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Was or Were

 
 
tycoon
 
Reply Wed 19 Jan, 2005 07:20 am
"If I were collecting fines, I'd be rich already."

Isn't "was" the correct choice?
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Type: Discussion • Score: 2 • Views: 1,455 • Replies: 12
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Phoenix32890
 
  1  
Reply Wed 19 Jan, 2005 07:27 am
No, "were" is, because it is conditional. For instance, you would say,

"If I were king".

"He was the king in the 17th century".


Quote:
If she were coming, she would be here by now. I insist that the chairman resign! Their main demand was that the lawsuit be dropped. These sentences all contain verbs in the subjunctive mood, which is used chiefly to express the speaker's attitude about the likelihood or factuality of a given situation. If the verbs were in the indicative mood, we would expect she was coming in the first sentence, the chairman resigns in the second, and the lawsuit is dropped in the third.


http://www.bartleby.com/64/C001/061.html

I find that "was" or were", for me, is one of the most difficult grammar constructions with which I am faced. I would like a dollar for every time I have edited a "was" to a "were" on A2K.
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tycoon
 
  1  
Reply Wed 19 Jan, 2005 07:54 am
Thank you Phoenix! I weren't sure so I thought I'd ask. :wink:
0 Replies
 
Phoenix32890
 
  1  
Reply Wed 19 Jan, 2005 08:04 am
Rolling Eyes :wink:
0 Replies
 
CalamityJane
 
  1  
Reply Wed 19 Jan, 2005 09:45 am
Ha, I always wondered about that too.
Only if it's conditional than you use "were" - that's good
to remember.

Now what's the formula for "these" and "those"?
0 Replies
 
Noddy24
 
  1  
Reply Wed 19 Jan, 2005 10:06 am
"These" are the ones close by. "Those" are the ones over there.
0 Replies
 
Craven de Kere
 
  1  
Reply Wed 19 Jan, 2005 11:10 am
Conditional is not the criteria, conditional + hypothetical is the criteria.

Consider:

"If I was rude to you I apologize." = real possibility

"If I were a woman I would have breastacles." = hypothetical
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CalamityJane
 
  1  
Reply Wed 19 Jan, 2005 11:14 am
Oh, now I get it. Thank you Craven and Noddy! Smile
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flyboy804
 
  1  
Reply Wed 19 Jan, 2005 02:16 pm
Craven's explanation is correct and describes the reason for many errors. An example I like to use:
"If John were there he would have passed the information to James"
(John wasn't there so James didn't get the information.)

"If John was there he passed the information to James."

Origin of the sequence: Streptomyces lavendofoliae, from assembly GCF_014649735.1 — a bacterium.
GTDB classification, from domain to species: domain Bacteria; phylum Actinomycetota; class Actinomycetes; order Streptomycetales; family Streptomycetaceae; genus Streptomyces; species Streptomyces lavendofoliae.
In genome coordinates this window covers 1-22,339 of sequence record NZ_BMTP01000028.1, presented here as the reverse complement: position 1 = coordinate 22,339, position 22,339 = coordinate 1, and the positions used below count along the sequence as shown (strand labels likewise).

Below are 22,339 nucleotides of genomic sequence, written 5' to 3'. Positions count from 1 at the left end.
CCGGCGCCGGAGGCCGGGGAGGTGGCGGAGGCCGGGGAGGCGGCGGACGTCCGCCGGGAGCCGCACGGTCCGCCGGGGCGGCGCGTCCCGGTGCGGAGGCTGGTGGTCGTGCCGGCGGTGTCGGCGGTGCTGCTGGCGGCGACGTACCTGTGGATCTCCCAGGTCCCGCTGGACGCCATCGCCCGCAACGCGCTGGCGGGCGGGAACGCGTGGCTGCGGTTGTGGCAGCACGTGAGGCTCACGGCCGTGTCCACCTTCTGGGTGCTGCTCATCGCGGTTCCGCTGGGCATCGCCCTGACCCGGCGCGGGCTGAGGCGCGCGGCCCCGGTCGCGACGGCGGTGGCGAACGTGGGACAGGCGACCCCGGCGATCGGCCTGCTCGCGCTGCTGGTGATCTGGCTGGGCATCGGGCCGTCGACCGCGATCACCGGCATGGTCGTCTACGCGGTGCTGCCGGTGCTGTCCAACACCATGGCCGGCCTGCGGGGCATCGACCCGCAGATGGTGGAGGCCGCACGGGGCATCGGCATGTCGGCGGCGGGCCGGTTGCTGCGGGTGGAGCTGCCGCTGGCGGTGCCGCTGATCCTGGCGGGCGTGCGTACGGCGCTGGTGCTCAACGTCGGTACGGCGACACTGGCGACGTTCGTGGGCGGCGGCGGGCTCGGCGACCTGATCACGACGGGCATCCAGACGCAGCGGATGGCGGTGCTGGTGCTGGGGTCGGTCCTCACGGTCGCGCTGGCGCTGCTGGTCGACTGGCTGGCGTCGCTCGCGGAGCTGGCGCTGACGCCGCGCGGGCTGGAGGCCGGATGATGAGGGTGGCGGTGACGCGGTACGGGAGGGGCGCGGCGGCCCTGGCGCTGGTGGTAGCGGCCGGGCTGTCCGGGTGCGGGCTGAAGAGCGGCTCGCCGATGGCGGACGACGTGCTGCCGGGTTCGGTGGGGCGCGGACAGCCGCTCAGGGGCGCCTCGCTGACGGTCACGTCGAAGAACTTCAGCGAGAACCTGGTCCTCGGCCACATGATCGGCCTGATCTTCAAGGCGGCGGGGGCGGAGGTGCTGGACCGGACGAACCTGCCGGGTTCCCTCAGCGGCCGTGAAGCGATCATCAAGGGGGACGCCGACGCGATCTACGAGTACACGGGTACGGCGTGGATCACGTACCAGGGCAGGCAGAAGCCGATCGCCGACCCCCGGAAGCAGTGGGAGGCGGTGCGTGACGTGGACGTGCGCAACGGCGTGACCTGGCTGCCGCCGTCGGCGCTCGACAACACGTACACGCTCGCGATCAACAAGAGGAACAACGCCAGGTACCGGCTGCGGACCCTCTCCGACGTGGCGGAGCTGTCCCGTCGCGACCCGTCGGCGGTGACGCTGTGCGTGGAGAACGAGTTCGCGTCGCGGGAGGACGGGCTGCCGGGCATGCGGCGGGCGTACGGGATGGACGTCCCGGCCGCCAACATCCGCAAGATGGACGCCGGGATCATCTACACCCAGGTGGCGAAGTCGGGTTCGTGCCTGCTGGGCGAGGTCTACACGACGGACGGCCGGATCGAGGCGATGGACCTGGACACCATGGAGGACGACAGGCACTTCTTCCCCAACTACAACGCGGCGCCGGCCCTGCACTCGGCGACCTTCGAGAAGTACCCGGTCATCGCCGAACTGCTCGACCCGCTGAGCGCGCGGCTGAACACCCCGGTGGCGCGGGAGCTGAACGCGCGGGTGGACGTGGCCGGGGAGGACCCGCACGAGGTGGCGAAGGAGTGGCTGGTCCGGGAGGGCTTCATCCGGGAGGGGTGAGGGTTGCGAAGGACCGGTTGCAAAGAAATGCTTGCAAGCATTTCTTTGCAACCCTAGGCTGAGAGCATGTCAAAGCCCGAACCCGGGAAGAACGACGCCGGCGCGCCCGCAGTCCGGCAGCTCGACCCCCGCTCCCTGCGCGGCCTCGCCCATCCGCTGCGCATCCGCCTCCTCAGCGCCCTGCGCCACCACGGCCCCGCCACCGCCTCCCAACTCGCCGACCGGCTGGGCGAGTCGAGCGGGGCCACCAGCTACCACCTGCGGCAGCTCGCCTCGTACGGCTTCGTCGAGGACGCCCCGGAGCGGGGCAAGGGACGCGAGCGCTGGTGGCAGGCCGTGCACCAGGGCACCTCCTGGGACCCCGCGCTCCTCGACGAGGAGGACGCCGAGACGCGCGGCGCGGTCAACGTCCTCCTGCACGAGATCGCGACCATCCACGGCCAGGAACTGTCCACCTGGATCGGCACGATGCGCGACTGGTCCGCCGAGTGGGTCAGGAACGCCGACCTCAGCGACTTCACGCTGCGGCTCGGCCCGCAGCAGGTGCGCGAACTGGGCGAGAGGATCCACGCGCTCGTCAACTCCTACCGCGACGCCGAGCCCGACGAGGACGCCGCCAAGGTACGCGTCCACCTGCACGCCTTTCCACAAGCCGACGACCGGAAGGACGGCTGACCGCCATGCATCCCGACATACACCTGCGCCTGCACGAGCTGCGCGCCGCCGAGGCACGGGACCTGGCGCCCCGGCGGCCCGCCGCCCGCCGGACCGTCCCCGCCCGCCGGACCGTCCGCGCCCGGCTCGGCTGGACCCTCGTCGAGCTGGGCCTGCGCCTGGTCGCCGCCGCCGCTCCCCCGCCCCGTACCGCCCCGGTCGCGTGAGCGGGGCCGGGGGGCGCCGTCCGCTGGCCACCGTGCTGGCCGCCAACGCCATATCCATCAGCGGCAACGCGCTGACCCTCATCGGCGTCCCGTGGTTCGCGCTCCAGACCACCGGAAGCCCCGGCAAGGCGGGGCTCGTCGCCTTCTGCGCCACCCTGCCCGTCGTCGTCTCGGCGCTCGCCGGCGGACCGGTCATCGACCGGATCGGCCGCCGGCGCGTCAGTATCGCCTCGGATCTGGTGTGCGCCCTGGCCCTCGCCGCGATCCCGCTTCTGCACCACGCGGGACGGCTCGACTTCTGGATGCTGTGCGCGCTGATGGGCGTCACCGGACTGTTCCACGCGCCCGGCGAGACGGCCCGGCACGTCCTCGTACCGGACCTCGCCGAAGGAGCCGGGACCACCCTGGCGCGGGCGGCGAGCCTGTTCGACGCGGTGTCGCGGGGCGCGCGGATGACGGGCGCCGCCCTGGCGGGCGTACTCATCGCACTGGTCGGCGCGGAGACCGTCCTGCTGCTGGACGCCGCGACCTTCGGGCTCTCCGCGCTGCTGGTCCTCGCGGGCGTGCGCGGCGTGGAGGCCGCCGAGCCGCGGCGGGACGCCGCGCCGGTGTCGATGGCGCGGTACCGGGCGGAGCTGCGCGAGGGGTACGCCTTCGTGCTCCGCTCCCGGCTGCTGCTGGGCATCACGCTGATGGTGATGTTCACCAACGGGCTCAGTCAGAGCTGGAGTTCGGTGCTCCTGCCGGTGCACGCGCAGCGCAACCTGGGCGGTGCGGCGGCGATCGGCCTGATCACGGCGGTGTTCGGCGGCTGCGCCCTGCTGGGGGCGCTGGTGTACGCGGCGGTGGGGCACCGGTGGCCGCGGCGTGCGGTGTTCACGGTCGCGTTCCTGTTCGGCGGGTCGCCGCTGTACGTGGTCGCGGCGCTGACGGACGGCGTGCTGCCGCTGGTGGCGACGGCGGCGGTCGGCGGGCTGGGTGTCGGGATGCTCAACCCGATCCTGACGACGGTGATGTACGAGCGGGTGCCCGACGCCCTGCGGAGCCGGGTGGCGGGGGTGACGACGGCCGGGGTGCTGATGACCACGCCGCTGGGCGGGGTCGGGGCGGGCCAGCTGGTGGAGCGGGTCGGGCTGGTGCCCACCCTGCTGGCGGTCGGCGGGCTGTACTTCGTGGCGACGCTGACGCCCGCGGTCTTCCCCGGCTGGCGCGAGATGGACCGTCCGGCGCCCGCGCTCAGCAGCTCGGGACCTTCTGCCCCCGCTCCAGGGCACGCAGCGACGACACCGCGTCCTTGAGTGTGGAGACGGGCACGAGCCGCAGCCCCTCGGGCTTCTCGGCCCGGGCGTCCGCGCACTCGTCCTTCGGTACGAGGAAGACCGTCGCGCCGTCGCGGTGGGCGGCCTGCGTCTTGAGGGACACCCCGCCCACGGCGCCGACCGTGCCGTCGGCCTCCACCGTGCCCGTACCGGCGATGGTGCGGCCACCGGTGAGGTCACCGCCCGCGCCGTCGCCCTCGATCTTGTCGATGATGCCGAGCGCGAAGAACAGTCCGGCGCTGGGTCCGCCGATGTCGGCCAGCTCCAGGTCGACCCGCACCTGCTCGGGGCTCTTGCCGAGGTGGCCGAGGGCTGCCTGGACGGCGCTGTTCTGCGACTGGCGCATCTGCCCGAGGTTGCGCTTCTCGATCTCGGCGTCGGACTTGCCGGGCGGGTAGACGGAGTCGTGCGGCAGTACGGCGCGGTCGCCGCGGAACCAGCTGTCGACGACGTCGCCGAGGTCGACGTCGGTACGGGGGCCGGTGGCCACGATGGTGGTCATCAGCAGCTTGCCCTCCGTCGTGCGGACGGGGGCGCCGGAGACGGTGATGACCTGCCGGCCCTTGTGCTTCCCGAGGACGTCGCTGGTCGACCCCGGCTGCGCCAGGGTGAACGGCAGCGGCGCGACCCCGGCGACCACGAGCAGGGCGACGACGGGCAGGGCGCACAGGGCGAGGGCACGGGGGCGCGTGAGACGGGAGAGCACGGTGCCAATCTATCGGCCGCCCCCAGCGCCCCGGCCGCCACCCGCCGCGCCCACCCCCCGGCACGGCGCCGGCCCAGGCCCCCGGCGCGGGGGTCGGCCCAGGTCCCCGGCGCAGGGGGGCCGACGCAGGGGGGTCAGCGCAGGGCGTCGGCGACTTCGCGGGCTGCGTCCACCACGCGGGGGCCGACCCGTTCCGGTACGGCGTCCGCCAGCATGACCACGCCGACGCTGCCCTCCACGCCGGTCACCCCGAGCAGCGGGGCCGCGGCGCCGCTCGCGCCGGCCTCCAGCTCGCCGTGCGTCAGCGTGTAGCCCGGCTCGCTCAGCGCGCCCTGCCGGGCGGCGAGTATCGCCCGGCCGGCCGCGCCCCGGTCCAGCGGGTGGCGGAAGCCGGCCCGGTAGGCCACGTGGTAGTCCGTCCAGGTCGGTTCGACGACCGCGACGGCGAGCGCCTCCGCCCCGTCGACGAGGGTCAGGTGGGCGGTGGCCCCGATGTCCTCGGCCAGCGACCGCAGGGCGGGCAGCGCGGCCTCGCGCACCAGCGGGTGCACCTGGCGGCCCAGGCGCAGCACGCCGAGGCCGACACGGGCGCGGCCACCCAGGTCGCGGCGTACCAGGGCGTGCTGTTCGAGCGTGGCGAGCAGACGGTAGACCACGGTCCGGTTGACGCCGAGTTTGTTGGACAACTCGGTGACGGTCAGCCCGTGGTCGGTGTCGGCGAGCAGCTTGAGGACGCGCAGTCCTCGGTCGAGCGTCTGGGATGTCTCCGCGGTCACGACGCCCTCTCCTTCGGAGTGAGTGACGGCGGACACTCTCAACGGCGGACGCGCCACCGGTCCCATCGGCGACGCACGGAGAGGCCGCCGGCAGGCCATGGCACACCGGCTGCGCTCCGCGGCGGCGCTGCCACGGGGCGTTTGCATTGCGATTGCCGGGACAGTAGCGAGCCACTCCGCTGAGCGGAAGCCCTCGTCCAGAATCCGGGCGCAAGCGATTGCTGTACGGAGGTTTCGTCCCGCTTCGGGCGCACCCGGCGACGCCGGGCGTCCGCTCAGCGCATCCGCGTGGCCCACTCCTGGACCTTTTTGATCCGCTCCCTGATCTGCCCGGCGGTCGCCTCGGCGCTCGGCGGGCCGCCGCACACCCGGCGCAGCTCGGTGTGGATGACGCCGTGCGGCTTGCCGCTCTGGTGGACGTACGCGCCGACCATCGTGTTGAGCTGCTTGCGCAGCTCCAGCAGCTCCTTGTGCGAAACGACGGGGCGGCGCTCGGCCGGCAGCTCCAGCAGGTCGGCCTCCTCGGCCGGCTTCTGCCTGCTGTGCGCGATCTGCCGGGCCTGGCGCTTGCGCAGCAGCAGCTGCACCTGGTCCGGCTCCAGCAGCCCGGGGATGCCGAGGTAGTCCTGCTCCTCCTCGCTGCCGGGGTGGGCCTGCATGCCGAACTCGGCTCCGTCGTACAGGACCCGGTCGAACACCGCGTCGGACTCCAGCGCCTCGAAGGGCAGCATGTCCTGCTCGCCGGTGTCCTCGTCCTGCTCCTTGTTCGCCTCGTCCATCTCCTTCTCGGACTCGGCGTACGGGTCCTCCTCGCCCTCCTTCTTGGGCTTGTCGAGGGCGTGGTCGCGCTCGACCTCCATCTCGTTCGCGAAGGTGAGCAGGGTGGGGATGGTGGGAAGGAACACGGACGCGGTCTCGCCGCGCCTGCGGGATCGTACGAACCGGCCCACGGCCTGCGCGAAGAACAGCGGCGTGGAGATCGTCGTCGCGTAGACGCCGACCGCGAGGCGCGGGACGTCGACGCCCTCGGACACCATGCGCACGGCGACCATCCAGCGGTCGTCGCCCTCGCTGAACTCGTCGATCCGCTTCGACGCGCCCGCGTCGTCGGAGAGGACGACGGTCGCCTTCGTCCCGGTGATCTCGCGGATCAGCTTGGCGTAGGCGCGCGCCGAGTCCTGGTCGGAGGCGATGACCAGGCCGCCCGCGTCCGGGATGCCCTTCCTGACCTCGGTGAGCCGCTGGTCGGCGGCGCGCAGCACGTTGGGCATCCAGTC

(We don't know whether or not John was there, so we don't know whether or not James received the information.)
0 Replies
 
joefromchicago
 
  1  
Reply Thu 20 Jan, 2005 09:27 am
It's not a conditional, it's subjunctive.

Conditional: "I would collect fines"
Subjunctive: "If I were to collect fines" or "Were I to collect fines"

The conditional is almost always found in tandem with the subjunctive:
Example: "If I were the king of the forest (subjunctive) I would be brave (conditional)."
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CalamityJane
 
  1  
Reply Thu 20 Jan, 2005 09:57 am
It get's confusing, doesn't it Wink
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JTT
 
  1  
Reply Sun 30 Jan, 2005 04:20 am
either was-were for counterfactuals
CalamityJane wrote:
It gets confusing, doesn't it Wink
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JTT
 
  1  
Reply Sun 30 Jan, 2005 04:32 am
Craven de Kere wrote:
Conditional is not the criteria, conditional + hypothetical is the criteria.

Consider:

"If I was rude to you I apologize." = real possibility

"If I were a woman I would have breastacles." = hypothetical


As Craven correctly notes, sometimes using <was> with <if> creates a meaning that points to a real possibility. But it may well still be hypothetical.

"If I was rude to you" CAN = in the speaker's mind,

I was rude to you OR
I expect I was rude to you OR
I probably was rude to you OR
I may have been rude to you OR
I might have been rude to you

All it's saying, [even where the speaker believes he/she was rude] is, "under the condition that I was rude, something follows"; in this case it's "I apologise".

HOWEVER, the vast majority of uses are counterfactual ones because most often, <if S was ...> refers to the identical counterfactual situation that would be meant by <if S were ...>.
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